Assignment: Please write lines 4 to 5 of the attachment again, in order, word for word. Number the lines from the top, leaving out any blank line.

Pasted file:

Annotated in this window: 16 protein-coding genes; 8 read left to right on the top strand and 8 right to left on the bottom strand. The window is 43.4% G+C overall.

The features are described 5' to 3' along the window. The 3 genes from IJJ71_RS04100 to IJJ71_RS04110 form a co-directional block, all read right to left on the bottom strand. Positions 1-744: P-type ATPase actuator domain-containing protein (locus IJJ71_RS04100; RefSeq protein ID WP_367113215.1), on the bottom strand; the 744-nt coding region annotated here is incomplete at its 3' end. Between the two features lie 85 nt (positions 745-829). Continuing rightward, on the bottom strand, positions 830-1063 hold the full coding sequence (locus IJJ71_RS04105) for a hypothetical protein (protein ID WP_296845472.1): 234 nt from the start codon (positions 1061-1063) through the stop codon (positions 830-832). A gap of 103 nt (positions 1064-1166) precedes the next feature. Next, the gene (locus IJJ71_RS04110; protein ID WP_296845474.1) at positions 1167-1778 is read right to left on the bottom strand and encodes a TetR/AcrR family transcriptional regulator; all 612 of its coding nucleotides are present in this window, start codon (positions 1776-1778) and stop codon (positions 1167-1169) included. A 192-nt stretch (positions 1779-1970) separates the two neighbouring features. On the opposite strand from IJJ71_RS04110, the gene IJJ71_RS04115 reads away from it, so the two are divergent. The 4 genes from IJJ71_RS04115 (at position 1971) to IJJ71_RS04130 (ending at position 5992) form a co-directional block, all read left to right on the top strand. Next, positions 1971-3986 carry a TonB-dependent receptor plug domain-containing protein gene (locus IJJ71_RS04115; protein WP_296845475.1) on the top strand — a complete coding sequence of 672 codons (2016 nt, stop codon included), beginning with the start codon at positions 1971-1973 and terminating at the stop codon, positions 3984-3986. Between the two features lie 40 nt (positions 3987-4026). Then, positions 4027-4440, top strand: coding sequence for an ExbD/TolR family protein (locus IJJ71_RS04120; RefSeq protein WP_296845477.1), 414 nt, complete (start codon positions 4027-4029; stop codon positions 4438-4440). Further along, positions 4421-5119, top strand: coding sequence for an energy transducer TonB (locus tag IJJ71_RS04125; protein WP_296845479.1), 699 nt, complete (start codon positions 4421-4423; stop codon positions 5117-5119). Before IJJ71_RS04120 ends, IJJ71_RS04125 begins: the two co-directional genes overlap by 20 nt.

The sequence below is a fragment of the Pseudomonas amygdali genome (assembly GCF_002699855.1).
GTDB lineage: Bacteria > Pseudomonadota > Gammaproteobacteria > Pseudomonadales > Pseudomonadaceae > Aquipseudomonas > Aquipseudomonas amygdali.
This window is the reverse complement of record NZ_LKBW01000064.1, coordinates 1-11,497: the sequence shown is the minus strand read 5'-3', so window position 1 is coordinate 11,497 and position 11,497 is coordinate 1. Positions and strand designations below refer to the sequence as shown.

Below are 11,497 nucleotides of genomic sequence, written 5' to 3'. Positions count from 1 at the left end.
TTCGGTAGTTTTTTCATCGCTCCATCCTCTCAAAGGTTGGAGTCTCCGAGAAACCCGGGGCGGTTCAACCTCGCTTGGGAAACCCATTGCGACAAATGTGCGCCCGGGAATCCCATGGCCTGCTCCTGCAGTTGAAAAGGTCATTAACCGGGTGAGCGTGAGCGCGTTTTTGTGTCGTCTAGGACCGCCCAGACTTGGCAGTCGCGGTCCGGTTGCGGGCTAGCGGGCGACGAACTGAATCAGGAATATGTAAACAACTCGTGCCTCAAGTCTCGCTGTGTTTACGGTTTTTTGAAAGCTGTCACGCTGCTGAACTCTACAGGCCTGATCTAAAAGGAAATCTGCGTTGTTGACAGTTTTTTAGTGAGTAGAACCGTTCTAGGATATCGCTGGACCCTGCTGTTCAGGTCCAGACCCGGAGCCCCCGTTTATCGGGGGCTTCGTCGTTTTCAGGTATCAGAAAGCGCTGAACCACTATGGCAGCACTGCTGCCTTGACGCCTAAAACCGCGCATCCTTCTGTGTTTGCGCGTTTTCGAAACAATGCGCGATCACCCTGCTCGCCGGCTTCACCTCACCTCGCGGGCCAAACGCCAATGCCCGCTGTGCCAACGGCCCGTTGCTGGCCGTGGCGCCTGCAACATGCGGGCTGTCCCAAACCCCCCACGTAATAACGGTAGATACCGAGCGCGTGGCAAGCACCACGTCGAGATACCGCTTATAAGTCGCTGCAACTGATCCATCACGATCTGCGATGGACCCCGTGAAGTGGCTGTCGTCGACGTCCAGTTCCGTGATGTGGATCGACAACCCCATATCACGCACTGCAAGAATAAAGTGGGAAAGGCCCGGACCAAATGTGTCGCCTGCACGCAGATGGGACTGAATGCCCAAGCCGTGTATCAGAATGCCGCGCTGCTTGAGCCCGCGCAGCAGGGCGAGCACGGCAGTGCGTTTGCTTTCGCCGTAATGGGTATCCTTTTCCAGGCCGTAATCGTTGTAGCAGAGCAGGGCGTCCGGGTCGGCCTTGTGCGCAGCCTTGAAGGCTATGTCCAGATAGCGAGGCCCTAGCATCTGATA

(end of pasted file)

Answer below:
GTDB lineage: Bacteria > Pseudomonadota > Gammaproteobacteria > Pseudomonadales > Pseudomonadaceae > Aquipseudomonas > Aquipseudomonas amygdali.
This window is the reverse complement of record NZ_LKBW01000064.1, coordinates 1-11,497: the sequence shown is the minus strand read 5'-3', so window position 1 is coordinate 11,497 and position 11,497 is coordinate 1. Positions and strand designations below refer to the sequence as shown.